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  1. #21
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    Quote Originally Posted by FigureSpins View Post
    ............It also helps stop "wrapping" of the crossed leg/ankle.............
    That's a tough habit to break. I know some people who's jumps were doomed from day one because they developed a wrap.

  2. #22
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    When skaters just start learning triples they don't feel yet when to open up and land on a toe. They just go for the tightest position and getting over landing side. It comes later, after building up hight and length and enough time in the air. Some skaters still will have flat or slightly flatish landings even after mastering jumps. It is not as easy as just saying to them 'point your toes'. Sometimes it takes real effort. And some skaters just naturally have it, almost as a reflex.

  3. #23
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    I'm confused here. Which foot in which jumps are people talking about for toes being pointed? I just have never had to think about it.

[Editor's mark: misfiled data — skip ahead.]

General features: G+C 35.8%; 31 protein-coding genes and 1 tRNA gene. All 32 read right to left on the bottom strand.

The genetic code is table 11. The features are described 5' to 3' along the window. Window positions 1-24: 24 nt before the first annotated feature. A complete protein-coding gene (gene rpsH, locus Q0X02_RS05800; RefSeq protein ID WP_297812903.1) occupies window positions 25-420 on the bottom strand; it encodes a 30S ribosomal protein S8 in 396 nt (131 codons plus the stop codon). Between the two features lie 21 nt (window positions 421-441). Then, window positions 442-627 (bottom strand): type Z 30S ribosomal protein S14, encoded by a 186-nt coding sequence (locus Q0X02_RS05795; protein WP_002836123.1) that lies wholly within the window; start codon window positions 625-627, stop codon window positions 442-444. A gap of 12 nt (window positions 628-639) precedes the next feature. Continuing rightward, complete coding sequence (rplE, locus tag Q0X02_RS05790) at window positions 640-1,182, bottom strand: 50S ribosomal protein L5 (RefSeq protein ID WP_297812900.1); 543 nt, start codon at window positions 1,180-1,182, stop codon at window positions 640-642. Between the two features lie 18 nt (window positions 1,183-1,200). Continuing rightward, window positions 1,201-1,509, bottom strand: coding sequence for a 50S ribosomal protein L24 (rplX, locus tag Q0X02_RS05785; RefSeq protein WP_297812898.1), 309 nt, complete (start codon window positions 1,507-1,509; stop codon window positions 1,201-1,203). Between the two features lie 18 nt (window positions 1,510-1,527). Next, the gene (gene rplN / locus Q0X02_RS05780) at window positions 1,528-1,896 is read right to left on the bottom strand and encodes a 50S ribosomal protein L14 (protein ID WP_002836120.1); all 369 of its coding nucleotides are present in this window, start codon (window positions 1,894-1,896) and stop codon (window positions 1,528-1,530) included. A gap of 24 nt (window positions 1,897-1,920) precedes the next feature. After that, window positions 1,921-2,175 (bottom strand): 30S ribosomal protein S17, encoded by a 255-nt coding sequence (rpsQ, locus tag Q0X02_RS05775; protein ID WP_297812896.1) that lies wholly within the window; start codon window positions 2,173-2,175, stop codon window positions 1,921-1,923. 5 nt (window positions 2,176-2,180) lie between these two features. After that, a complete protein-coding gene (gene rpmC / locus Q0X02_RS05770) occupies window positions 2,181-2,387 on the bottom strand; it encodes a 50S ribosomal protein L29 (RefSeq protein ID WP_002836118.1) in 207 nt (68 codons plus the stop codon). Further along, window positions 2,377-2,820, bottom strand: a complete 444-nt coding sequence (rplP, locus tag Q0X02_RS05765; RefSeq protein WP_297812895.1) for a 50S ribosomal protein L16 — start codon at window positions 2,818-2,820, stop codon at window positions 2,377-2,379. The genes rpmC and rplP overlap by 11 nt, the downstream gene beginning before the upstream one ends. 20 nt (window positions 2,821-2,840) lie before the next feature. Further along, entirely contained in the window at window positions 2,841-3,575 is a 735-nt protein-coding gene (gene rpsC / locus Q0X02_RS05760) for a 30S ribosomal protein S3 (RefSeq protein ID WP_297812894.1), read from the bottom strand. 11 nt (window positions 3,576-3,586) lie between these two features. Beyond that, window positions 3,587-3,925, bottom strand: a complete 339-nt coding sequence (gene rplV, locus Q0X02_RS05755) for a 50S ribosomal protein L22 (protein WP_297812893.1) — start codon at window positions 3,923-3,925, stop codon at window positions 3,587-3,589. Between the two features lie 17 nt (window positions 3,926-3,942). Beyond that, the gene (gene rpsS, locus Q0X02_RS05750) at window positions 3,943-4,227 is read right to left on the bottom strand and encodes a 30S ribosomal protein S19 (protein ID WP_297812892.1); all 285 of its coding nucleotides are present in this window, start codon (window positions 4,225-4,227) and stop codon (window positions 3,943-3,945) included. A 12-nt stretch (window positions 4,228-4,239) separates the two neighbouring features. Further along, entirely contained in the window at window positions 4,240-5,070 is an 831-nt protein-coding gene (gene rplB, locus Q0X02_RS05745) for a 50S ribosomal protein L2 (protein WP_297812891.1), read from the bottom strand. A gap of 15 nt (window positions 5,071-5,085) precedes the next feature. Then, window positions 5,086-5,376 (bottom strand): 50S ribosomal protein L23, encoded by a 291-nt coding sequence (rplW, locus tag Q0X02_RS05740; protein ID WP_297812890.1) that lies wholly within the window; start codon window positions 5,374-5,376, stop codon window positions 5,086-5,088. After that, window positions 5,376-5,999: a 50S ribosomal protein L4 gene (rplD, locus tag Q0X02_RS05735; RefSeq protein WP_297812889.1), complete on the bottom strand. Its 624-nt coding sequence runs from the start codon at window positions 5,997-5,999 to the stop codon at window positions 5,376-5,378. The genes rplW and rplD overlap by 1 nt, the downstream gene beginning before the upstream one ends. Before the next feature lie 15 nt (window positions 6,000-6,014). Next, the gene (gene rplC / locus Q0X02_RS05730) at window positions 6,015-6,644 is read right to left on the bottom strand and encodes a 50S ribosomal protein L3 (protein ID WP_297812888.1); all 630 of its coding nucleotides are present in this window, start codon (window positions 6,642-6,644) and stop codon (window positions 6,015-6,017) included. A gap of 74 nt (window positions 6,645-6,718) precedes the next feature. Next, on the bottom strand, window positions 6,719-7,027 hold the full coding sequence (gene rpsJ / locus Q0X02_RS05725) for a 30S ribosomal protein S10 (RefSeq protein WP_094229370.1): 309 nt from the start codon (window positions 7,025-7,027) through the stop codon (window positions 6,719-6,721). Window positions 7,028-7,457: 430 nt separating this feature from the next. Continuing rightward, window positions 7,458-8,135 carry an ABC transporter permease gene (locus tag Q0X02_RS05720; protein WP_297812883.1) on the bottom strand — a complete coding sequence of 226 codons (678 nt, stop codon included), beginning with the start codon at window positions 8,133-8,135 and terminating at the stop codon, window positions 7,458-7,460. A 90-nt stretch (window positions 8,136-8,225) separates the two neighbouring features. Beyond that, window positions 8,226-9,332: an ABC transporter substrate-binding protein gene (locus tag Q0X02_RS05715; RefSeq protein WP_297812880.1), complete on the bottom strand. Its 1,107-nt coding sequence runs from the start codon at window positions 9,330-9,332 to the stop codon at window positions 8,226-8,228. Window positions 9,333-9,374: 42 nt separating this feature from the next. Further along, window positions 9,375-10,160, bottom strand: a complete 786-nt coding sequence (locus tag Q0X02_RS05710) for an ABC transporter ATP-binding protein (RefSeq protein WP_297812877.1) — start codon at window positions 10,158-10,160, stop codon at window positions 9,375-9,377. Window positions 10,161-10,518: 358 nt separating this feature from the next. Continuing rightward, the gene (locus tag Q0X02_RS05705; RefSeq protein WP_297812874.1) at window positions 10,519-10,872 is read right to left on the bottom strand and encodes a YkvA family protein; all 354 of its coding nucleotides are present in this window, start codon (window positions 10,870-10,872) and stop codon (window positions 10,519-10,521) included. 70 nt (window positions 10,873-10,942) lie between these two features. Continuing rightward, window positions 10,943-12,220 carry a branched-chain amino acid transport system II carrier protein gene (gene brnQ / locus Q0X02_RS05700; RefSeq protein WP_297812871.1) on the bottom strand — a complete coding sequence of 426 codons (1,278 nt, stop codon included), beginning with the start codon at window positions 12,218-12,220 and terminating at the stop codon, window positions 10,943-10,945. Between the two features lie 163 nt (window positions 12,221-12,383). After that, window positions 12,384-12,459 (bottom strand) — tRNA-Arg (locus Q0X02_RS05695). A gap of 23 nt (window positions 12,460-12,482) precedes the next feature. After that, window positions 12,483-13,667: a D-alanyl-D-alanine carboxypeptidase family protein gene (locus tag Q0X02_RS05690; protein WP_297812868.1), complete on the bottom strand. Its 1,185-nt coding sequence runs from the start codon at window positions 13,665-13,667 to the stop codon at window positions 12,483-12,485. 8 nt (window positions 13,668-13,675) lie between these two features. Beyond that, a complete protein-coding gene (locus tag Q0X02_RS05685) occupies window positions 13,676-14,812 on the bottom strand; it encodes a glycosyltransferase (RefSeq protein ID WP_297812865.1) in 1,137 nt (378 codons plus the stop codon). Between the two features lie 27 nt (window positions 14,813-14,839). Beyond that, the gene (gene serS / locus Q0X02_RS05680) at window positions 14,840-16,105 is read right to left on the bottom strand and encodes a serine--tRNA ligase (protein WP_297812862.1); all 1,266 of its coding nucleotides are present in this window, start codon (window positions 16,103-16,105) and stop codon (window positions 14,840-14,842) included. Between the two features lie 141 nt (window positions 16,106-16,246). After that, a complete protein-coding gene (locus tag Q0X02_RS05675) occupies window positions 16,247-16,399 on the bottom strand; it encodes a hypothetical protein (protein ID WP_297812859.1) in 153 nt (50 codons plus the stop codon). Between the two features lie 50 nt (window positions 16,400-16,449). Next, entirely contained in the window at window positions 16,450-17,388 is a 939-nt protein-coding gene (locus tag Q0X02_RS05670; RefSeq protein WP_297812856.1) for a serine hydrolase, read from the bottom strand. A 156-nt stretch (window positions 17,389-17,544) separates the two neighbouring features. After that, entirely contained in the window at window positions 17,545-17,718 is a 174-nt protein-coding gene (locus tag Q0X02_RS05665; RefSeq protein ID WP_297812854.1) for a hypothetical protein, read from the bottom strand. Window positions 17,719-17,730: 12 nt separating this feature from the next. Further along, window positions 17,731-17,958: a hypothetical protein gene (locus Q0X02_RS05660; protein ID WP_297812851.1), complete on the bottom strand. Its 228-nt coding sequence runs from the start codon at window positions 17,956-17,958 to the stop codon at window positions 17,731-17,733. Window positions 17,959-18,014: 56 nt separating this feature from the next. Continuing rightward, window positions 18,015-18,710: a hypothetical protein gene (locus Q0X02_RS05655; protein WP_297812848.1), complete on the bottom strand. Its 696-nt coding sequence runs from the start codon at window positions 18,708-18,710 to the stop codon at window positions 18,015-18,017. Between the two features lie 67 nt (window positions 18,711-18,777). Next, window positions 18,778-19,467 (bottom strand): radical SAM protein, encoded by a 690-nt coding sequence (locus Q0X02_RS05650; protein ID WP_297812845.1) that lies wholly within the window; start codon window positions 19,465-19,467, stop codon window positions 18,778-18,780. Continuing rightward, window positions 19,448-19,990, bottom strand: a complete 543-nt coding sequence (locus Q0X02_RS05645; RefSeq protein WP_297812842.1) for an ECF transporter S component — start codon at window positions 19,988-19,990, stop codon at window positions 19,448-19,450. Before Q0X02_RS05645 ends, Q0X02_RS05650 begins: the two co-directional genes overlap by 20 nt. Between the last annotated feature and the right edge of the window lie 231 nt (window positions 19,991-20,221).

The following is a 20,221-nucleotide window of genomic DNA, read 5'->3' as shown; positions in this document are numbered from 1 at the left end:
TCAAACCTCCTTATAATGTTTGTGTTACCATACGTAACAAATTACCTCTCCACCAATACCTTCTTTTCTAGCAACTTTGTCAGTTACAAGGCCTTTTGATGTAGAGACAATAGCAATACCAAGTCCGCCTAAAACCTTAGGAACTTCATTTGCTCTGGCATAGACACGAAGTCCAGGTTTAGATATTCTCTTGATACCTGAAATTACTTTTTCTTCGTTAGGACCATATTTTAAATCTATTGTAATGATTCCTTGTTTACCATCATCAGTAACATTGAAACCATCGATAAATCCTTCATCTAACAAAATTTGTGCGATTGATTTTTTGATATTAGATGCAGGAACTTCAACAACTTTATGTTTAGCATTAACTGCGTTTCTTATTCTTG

4. #24

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    Quote Originally Posted by treesprite View Post
    I'm confused here. Which foot in which jumps are people talking about for toes being pointed? I just have never had to think about it.
    The landing foot should be pointed. So if you jump anti-clockwise, your right foot.

  5. #25
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    When I started doing waltz jumps, I couldn't get off the toepick after landing, and I'd end up just wiggling there with my toe stuck in the ice (I didn't have much landing speed either, which it why I didn't skid/fall) until I had to put the other foot down.

    I eventually solved it by remembering to bend my ankle, instead of my waist, when I felt the toepick hit the ice. That's the way I land on a pointed toe and then glide backwards.

    For my salchow, I've had a bit more of a problem with flat landings, which are rather scary, as people say. The same principle presumably applies but (until last week when I "landed" it, fingers crossed it sticks) the jump was just a bit wobbly and causing errors like that.

  6. #26
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    I tried some Jumps when I went to the Rink (see my Trainning Reports). I think I gained some hieght.

  7. #27
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    Quote Originally Posted by Bunny_Hop View Post
    For my salchow, I've had a bit more of a problem with flat landings, which are rather scary, as people say. The same principle presumably applies but (until last week when I "landed" it, fingers crossed it sticks) the jump was just a bit wobbly and causing errors like that.
    I too tend to land my Salchow on flat. Mostly when I do a bad one (which happens quite often when I had a break from skating). I think partly it can be attributed to lack of height - I hardly get of the ice when I do a bad Salchow.
    Don't have this problem so much with my waltz, toe or loop.

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